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The COVID-19 Effect

7 Stories of how a pandemic reshaped and reprioritized businesses around the United States.

We don’t need to tell you how much the coronavirus upended, well, almost everything. And probably nowhere did that look as dramatic than in the economy. Some businesses spiked, with needs for their work skyrocketing. Many companies couldn’t make it. In fact, through the summer of 2020, more than 80,000 local businesses permanently closed, according to data from Yelp, Inc. But whether it’s been feast or famine, nearly every company has needed to adjust, to pivot. To do things differently because of COVID-19.

Throughout the summer, Common Good editors talked with companies around the country in order to gather some of the most interesting and inspiring stories out there. You’re welcome.

01 SNAPBAR

These Boxes Support Local Spots and Come from … a Photobooth Company

A photobooth company, in case you’re wondering, is functionally an event company that supplies, well, photobooths. Sam Eitzen started Snapbar with his brother in 2012 as a sort of side-hustle.

“We landed on the Inc. 500 list at number 473 in 2019,” Eitzen said during a phone call in August, “because we’d grown at about 1,000 percent between 2015 and 2018. Then 2019 was an even better year, and 2020 was looking to be better still.”

The Seattle-based Snapbar did just over $3 million in revenue in 2019, and the company projected between $4 million and $5 million in 2020. But by March, enough major events had been canceled to sound the Snapbar alarms.

On March 11, Eitzen couldn’t sleep. So he got out of bed and came up with 50 ideas, ideas to save the company, to save his staff. After workshopping the ideas with the Snapbar leadership team and his brother, they settled on gift boxes.

“We decided that we would create gift boxes and care packages that support small business and local vendors,” says Eitzen. “That was key, because March was the height of everything being shut down, and small businesses” — Seattle and San Francisco were of particular concern — “were doomed if they didn’t have an online presence.”

The Eitzen brothers told their team the idea on March 16 and launched a website on March 19. That’s right, what’s now Keep Your City Smiling was born in eight days.

Initially, Keep Your City Smiling was an e-commerce company, selling individual boxes straight to consumers. They sold 8,000 boxes worth $525,000 in the first three months, enough income to keep them in business. About three months in, Eitzen and Co., in search of more sustainability, evolved the model toward corporate gifting, where the team connects “global organizations to local vendors.”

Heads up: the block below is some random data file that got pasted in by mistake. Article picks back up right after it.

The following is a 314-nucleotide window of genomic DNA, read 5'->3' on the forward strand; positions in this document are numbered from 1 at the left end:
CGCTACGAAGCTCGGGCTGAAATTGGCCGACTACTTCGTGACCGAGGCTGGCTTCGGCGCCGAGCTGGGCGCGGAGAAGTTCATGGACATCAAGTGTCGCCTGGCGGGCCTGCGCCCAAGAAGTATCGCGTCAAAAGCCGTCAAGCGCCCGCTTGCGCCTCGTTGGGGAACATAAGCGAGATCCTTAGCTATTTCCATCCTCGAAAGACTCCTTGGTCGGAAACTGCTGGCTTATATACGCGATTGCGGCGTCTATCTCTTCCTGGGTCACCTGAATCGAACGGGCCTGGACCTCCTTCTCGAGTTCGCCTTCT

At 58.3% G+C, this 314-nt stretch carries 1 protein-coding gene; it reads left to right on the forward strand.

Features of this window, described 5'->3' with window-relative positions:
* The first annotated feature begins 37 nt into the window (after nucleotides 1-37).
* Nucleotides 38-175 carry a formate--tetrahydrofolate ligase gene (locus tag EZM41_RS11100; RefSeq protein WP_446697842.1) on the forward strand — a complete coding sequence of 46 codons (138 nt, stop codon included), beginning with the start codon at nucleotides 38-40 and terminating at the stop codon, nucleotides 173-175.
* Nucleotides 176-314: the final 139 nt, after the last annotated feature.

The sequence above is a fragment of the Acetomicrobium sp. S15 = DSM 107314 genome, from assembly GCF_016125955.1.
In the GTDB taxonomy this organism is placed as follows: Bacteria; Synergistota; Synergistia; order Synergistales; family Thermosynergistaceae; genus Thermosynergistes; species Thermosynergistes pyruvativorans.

Eitzen goes on: “We want to encourage our clients to think about gifting with intention and telling these stories of local founders versus just looking at it from a dollar perspective and always going for the products that are mass-produced anonymously somewhere in the world.”

And all while Keep Your City Smiling kept 15 of 18 Snapbar team members employed and sustained hundreds of small businesses in the Pacific Northwest, Snapbar’s director of engineering worked, as Eitzen describes, “day and night building a software product that we had gotten an idea for in March that we now call Virtual Booth.” And that product has returned a good chunk of Snapbar’s core business and positioned the Eitzens to spin out a whole new company. And to keep smiling.

02 CREA AND CROSSROADS CHURCH

A Church Held a 24-Hour Mask-Making Vigil on Easter

When Travis Lowe’s church couldn’t gather on Easter because of COVID-19 restrictions, the congregation got creative with how to gather — separately — to serve their community.

Crossroads Church in Bluefield, West Virginia, where Lowe pastors, is a congregation of about 150 people. Within an hour of announcing the family group-style service project, 25 families volunteered to spend one hour each making masks and face shields for local hospitals, home health agencies, dentist offices. They used a makerspace, Crea, to host the families who spent the hour cutting, sewing, marking patterns, assembling face shields on that Easter Sunday.

“The people in my church saw this opportunity as a chance to not just go to church, but to be the church,” Lowe said in an email exchange. “Easter is about life and we saw our efforts as a visible demonstration of the life that we preach. Everyone quickly saw this as more than a service project but as a way to celebrate the resurrection of Jesus.”

Lowe thinks his church did this not only as a way to gather, but because they believed it was a way to “be the church.” The Crossroads congregation used this opportunity to serve Bluefield despite restrictions and with the resources in front of them.


03 SAMUELS ENGINEERING

Go Go Go Joseph? One Engineering Firm Retained Nearly 100% of Employees

They’ve spent 20 years getting ready for this. Claudia and Evrod Samuels have spent the last 20 years operating an engineering firm in Denver, Colorado. Samuels Engineering is a 175-person company that partners with clients in cities around the United States and in various countries around the world. Samuels Engineering works in a variety of sectors, including engineering and construction management for heavy industrial projects.

From the beginning of their business venture, the Samuels have believed their employees are the most valuable asset to the company. So, when an economic or industry downturn occurs (every few years), employees are the last, instead of the first, thing to go.